By Ed Thompson
It didn’t feel right. We had four staff members at the office at the same time on Monday, probably the highest number we’ve had at any one time since the pandemic started. It was good to see everyone, especially Barbara Chalfant, our Associate for Mission, who had been off recovering from shoulder surgery. Yet even though the map used by the State of West Virginia showed Kanawha County as being green, meaning there was minimal community transmission, it didn’t feel right.
Last week, the Cabell County Health Department had issued a stay-at-home advisory, alerting the public of accelerated community spread of the coronavirus within that county. Yet on Saturday, the West Virginia map showed Cabell County as being green. That didn’t feel right either. The map used by the Harvard Global Health Initiative (pictured), however, showed Kanawha County as being orange and Cabell County as being red. That felt right.
I don’t mean to criticize the map used by the state. I am grateful that I am not in the position where I have to make decisions about whether it’s safe to send students and teachers back to school. In a perfect world, it would be better for everyone – or at least for most students – to be back in school for in-person education. We do not live in a perfect world, though. The Covid-19 pandemic makes that all the more obvious.
Generally speaking, I’m good at math. (Calculus being a somewhat painful memory that serves as an exception to that statement.) However, I don’t really understand the difference between the metrics on the Harvard map and the West Virginia map. I suppose I could figure it out if I studied it long enough, but I can’t seem to summon enough energy to do that. The Harvard map just seems to be more cautious and offer better guidance.
While I had said that the Presbytery would follow the map used by the State of West Virginia to guide our decisions on opening the office, I’ve changed my mind. We’re going to go by the Harvard map, so the office will remain closed until that map shows we’re in the yellow zone.
That doesn’t mean that we’re not working or that we’re not available to help you or answer your questions. We’re working from home, and we’re available on our cell phones. You can find those numbers in the presbytery directory that’s on our website. (If you need the password to access it, please contact Amy Robinson at email@example.com). Please contact us if there’s any way we can be of help to you or your congregation.
On another topic, October is Pastor Appreciation Month. The article “The Coming Tidal Wave of Pastoral Departures,” which Susan Sharp Campbell shared with me, really hit home. The author concludes, “It’s normal for clergy to depart in the wake of an acute event like a disaster. It isn’t inevitable though. People in the (virtual) pew can attempt to stem the tidal wave simply by being supportive and encouraging others to do so.”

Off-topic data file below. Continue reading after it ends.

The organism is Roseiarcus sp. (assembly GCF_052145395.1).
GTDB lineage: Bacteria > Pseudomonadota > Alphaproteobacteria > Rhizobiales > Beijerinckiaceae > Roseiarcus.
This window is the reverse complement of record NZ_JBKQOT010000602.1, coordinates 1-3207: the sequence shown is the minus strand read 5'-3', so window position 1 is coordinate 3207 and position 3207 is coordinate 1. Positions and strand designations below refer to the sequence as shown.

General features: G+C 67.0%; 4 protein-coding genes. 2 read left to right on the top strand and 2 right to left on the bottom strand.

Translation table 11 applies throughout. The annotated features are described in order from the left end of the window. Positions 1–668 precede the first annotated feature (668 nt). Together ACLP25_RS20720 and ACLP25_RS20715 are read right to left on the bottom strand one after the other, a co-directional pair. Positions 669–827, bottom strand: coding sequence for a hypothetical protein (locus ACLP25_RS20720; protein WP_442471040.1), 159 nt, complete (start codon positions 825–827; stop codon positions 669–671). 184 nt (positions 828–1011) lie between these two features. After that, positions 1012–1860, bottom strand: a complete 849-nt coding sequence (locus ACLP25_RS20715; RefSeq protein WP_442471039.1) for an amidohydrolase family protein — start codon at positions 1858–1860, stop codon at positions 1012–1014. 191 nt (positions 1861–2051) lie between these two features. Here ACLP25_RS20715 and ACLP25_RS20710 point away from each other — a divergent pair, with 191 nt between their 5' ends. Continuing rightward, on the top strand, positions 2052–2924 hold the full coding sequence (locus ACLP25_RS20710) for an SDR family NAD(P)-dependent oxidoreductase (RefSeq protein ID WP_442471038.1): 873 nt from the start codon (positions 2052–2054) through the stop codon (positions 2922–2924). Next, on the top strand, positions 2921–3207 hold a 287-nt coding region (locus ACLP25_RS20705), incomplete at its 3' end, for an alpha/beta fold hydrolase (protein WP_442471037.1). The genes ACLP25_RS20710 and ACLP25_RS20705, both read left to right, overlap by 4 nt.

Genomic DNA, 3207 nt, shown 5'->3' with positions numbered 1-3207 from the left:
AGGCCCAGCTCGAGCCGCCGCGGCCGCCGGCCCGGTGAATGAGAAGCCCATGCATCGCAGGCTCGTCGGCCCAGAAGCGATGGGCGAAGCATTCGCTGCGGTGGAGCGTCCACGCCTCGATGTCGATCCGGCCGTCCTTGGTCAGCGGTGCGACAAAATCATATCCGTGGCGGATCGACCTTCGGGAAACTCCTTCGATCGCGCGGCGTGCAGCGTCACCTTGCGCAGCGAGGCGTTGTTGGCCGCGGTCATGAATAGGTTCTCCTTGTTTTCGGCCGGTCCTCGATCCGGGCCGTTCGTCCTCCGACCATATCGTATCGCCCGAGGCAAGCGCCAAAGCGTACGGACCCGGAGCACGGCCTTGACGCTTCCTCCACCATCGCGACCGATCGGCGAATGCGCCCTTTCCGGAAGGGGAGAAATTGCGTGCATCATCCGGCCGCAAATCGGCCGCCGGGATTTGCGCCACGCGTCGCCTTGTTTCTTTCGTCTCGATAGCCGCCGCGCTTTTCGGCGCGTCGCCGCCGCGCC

She suggests things that church members can do like:
- Check on your pastor
- If you have the bandwidth, ask how you can help. (Here’s a hint – pastors should not have to do and should not be expected to do everything all by themselves.)
- Speak well about your pastors to others.
- If someone mentions a specific pastoral care need to you, urge that person to contact the pastor. (Now there’s a concept – speaking directly to your pastor.)
- Send your minister an encouraging card, text, or email.
When we talked about this article during our weekly Pastoral Leaders Zoom meeting, people also mentioned:
- Don’t pressure your pastor to resume in-person worship. That’s a session decision. Talk to your ruling elders.
- Don’t balk if the session decides to suspend in-person worship because of rising numbers of coronavirus cases in your county.
- Have church members care for one another, instead of just expecting the pastor to do that. Ruling elders also have that responsibility.
I would also encourage you to allow your pastor to carry over at least one week, if not two weeks, of vacation. Many pastors are finding it hard to get away this year for a variety of reasons. Allowing them to use those extra weeks next year, assuming, of course, that it will be safe to travel next year, will be helpful to them and a sign that you are aware of the extra work and extra stress this year has brought.
Please find some way to show your pastor that you care about them and appreciate the ministry they provide.